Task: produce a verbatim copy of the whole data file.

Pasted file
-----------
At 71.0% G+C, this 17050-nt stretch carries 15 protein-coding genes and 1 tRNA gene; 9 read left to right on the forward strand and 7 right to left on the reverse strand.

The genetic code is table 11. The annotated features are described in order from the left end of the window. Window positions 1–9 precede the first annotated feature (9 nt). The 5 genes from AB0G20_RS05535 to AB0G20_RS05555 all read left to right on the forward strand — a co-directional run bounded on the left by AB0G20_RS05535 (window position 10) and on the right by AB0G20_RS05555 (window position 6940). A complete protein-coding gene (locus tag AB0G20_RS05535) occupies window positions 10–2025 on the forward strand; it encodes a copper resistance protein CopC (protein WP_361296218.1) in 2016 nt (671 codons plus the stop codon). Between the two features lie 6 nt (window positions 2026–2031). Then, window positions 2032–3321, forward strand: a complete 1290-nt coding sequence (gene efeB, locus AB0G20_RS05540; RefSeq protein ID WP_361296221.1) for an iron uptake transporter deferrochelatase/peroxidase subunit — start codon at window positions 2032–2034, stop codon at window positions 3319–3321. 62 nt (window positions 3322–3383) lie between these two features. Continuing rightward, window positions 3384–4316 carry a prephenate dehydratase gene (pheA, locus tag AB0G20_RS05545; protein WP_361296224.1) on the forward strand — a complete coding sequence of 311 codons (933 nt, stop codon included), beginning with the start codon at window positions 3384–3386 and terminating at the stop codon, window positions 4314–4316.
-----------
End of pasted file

At 71.0% G+C, this 17050-nt stretch carries 15 protein-coding genes and 1 tRNA gene; 9 read left to right on the forward strand and 7 right to left on the reverse strand.

The genetic code is table 11. The annotated features are described in order from the left end of the window. Window positions 1–9 precede the first annotated feature (9 nt). The 5 genes from AB0G20_RS05535 to AB0G20_RS05555 all read left to right on the forward strand — a co-directional run bounded on the left by AB0G20_RS05535 (window position 10) and on the right by AB0G20_RS05555 (window position 6940). A complete protein-coding gene (locus tag AB0G20_RS05535) occupies window positions 10–2025 on the forward strand; it encodes a copper resistance protein CopC (protein WP_361296218.1) in 2016 nt (671 codons plus the stop codon). Between the two features lie 6 nt (window positions 2026–2031). Then, window positions 2032–3321, forward strand: a complete 1290-nt coding sequence (gene efeB, locus AB0G20_RS05540; RefSeq protein ID WP_361296221.1) for an iron uptake transporter deferrochelatase/peroxidase subunit — start codon at window positions 2032–2034, stop codon at window positions 3319–3321. 62 nt (window positions 3322–3383) lie between these two features. Continuing rightward, window positions 3384–4316 carry a prephenate dehydratase gene (pheA, locus tag AB0G20_RS05545; protein WP_361296224.1) on the forward strand — a complete coding sequence of 311 codons (933 nt, stop codon included), beginning with the start codon at window positions 3384–3386 and terminating at the stop codon, window positions 4314–4316.